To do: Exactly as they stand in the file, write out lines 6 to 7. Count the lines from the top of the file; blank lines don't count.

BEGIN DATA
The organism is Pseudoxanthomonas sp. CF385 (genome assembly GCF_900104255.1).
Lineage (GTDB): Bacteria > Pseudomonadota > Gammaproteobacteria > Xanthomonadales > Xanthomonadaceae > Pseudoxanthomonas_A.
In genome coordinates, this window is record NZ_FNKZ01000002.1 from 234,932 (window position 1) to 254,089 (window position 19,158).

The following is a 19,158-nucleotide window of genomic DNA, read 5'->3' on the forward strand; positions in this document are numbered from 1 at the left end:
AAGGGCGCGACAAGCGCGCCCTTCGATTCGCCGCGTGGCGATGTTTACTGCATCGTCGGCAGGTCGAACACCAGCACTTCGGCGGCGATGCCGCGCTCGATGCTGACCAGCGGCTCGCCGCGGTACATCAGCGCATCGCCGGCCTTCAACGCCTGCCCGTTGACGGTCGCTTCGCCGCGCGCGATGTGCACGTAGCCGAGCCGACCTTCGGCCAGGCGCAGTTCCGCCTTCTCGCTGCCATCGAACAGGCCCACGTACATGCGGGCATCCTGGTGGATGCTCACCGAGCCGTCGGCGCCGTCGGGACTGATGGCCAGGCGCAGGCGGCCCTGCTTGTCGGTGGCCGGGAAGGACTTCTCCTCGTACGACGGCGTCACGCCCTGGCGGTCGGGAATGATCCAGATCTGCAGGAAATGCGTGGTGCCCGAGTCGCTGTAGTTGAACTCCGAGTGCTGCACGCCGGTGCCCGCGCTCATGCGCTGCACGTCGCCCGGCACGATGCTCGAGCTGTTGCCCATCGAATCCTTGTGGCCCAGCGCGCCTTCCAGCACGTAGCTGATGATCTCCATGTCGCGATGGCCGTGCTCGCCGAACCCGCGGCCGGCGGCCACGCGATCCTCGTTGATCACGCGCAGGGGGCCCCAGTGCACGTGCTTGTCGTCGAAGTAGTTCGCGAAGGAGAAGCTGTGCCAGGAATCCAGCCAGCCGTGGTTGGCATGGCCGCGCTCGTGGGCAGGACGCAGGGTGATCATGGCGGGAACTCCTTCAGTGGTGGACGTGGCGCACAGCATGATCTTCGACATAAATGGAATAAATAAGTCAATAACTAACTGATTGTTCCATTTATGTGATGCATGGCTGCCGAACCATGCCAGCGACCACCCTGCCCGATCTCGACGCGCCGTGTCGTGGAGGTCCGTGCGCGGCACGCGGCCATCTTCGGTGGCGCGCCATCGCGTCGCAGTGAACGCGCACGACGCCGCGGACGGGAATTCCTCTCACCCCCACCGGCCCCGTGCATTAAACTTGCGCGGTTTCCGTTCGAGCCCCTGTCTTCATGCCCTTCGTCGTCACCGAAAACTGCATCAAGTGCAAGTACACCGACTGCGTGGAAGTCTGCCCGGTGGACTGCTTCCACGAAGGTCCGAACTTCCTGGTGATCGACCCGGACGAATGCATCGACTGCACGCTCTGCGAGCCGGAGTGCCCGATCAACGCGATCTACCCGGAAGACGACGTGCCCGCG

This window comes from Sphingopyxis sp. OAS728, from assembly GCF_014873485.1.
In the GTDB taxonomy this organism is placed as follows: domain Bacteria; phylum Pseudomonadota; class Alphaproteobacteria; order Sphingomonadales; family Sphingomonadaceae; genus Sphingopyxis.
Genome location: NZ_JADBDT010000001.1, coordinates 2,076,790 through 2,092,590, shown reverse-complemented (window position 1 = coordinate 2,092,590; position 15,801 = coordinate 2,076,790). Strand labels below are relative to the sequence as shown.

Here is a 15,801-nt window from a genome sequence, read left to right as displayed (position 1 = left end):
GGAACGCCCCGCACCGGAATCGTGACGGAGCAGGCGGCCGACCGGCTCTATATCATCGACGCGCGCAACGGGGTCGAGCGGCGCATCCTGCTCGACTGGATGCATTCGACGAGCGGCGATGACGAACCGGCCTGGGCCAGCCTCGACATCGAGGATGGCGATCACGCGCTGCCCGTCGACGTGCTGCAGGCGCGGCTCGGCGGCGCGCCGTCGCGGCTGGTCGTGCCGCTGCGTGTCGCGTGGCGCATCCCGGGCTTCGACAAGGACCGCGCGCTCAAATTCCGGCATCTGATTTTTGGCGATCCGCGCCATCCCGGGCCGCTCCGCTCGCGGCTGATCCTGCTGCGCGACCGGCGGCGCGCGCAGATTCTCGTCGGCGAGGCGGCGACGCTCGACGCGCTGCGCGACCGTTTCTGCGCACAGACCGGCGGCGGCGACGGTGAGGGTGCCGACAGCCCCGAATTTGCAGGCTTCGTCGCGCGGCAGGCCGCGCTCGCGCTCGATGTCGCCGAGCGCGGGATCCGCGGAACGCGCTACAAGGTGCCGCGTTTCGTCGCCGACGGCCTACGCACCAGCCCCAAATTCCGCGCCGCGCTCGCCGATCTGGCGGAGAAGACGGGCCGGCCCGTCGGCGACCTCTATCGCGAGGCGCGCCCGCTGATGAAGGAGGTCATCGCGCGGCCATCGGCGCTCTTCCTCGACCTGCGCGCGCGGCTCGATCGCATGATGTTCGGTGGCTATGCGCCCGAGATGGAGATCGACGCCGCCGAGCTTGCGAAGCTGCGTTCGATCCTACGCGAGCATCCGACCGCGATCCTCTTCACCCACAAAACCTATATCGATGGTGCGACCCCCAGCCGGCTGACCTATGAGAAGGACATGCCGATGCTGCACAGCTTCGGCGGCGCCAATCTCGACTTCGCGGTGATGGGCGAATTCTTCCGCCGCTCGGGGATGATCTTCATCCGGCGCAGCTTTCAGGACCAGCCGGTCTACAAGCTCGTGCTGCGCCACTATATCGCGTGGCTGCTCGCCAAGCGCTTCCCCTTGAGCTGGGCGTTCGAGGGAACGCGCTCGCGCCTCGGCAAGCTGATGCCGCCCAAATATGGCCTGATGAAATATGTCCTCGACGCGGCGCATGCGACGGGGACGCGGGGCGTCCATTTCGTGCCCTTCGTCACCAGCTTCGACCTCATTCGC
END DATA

This window comes from Sphingopyxis sp. OAS728, from assembly GCF_014873485.1.
In the GTDB taxonomy this organism is placed as follows: domain Bacteria; phylum Pseudomonadota; class Alphaproteobacteria; order Sphingomonadales; family Sphingomonadaceae; genus Sphingopyxis.